In a nutshell: Phishing scams have been around for as long as email, but a new campaign targeting Netflix subscribers is particularly clever in the way it circumvents security software and tricks victims into believing it's legitimate.

Spotted by researchers from cloud office security company Armorblox, the phishing email claims to come from Netflix Support and warns that there's been a verification failure of the monthly billing process. Recipients are asked to update their information via a link in the email, or their subscription will be suspended.

What's different about this scam is that clicking the link directs people to a working Captcha that looks as if it's part of Netflix's site. Designed to identify whether someone is human or a bot, the forms populate the internet and in this instance act as reassurance that the site is genuine.

Once the target has passed the Captcha, they're taken to what looks like Netflix's login page. There are warning signs, though: the address bar reveals this isn't Netflix's domain, and clicking on the links just reloads the page.

After 'logging in,' victims are then asked to update their billing address and payment details before being told the process was a success. At this point, they're automatically redirected to the real Netflix homepage, and the scammers have all their sensitive data.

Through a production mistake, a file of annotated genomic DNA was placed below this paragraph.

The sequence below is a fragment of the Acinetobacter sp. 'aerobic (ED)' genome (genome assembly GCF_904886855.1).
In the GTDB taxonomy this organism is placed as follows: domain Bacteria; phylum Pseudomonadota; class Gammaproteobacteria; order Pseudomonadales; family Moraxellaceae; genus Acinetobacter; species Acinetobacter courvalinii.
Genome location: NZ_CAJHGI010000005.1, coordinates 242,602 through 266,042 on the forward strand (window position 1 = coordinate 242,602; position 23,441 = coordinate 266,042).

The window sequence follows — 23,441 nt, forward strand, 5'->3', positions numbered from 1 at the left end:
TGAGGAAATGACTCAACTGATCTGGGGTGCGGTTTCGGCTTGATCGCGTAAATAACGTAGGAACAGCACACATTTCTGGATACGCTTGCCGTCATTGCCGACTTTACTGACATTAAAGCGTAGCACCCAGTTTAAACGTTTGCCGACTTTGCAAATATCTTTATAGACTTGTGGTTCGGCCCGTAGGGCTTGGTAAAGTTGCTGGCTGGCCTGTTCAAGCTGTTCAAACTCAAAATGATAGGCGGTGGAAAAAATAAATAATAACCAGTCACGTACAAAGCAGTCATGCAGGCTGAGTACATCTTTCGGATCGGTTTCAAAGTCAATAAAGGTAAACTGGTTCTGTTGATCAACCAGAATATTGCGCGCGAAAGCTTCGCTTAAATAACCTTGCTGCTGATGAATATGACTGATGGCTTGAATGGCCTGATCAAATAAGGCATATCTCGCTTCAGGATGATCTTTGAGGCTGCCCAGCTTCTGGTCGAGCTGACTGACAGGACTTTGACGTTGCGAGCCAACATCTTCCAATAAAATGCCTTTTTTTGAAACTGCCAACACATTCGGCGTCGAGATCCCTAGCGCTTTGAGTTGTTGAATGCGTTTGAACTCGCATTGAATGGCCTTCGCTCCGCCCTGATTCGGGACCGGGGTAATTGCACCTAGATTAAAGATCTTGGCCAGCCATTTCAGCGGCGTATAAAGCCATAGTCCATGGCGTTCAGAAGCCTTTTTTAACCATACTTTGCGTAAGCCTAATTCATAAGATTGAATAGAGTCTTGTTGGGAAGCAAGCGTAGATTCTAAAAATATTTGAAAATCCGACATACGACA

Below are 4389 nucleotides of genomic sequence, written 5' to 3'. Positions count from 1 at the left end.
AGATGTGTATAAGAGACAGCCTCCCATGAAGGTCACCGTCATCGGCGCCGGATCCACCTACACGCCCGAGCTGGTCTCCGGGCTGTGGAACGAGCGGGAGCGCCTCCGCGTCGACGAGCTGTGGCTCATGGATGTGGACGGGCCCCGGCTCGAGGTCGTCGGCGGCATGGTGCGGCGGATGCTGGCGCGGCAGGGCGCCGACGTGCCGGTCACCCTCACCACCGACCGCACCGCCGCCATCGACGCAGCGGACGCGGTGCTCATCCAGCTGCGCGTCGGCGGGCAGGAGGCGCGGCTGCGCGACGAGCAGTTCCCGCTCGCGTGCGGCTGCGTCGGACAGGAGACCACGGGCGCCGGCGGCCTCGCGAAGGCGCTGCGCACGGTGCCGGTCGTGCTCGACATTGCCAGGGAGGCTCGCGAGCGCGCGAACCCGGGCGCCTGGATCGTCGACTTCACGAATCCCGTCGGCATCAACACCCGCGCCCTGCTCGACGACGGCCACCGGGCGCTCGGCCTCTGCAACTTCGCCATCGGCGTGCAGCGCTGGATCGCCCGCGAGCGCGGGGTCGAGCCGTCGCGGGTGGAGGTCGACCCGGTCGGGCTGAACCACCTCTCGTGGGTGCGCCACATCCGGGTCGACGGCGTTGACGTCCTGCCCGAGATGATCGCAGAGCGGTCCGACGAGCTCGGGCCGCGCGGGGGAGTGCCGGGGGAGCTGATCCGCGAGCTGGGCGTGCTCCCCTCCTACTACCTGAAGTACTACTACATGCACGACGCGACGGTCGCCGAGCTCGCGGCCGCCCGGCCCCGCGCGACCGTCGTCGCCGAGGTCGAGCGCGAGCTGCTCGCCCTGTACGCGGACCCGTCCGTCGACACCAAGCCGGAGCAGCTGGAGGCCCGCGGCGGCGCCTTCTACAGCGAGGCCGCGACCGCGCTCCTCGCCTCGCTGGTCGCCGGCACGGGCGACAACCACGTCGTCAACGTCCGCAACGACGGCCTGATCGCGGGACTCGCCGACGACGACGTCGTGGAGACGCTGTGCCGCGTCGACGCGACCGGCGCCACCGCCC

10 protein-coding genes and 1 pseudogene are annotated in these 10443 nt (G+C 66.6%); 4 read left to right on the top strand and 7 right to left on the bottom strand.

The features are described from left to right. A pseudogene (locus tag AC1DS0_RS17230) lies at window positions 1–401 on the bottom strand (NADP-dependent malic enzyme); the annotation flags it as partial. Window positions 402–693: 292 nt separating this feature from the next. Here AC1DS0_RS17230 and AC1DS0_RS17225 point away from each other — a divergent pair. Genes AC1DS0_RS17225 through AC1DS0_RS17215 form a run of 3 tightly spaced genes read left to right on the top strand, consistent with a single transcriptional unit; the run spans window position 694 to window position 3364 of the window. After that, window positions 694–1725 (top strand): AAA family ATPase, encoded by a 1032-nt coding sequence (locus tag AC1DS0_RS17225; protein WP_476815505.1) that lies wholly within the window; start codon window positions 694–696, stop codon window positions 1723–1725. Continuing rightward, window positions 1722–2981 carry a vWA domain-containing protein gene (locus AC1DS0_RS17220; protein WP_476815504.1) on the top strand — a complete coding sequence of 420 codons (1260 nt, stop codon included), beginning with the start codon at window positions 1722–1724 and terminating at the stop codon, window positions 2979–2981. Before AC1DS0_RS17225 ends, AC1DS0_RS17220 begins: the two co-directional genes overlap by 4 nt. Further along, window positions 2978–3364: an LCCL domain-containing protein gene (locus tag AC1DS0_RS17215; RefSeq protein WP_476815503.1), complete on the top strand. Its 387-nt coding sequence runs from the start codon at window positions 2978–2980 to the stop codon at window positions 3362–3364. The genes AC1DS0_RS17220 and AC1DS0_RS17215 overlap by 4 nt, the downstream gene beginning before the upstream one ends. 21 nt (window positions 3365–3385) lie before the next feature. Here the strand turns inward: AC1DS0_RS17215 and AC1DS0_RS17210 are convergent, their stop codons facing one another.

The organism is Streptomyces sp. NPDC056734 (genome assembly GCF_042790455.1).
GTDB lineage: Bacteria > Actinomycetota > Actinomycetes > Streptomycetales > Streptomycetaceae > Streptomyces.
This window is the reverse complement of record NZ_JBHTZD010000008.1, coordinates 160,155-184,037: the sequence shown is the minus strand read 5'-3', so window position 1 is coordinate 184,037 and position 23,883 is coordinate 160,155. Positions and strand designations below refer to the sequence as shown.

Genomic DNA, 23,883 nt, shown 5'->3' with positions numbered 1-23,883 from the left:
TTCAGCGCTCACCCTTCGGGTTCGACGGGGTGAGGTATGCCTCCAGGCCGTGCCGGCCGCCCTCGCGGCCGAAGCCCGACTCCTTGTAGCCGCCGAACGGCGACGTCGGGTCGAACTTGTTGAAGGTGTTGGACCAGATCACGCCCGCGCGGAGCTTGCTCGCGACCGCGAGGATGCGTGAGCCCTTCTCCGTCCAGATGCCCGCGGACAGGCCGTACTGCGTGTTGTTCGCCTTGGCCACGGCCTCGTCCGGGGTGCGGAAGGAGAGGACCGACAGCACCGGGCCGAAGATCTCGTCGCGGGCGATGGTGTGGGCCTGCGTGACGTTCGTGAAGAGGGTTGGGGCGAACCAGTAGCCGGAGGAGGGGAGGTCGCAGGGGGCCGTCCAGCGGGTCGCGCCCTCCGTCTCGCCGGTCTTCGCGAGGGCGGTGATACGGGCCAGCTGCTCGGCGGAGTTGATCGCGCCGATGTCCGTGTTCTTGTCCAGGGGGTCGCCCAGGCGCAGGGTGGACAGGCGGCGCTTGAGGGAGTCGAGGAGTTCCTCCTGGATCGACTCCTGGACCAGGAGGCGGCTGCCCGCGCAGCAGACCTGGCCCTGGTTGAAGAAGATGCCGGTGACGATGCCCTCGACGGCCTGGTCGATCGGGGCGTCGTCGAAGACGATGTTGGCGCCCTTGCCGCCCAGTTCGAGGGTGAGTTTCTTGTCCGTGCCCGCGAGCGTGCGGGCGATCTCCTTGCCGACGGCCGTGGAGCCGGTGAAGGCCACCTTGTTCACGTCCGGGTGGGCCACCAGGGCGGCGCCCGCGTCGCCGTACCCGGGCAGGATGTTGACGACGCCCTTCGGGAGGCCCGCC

One way this scam differs itself from other phishing emails is through the use of the Captcha, which hides the actual landing page from security software that analyzes URL redirection. Additionally, all the pages are hosted on legitimate domains, including the fake Netflix site, which is hosted by a Texas oil and gas company.

"Attackers likely exploited vulnerabilities in the web server or the Content Management Systems (CMS) to host these pages on legitimate parent domains without the website admins knowing," writes ArmorBlox.

Readers of this site know never to click on a link inside an email and would spot the incorrect URL on the fake Netflix page, but the Captcha could convince plenty of less tech-savvy users that the site is real.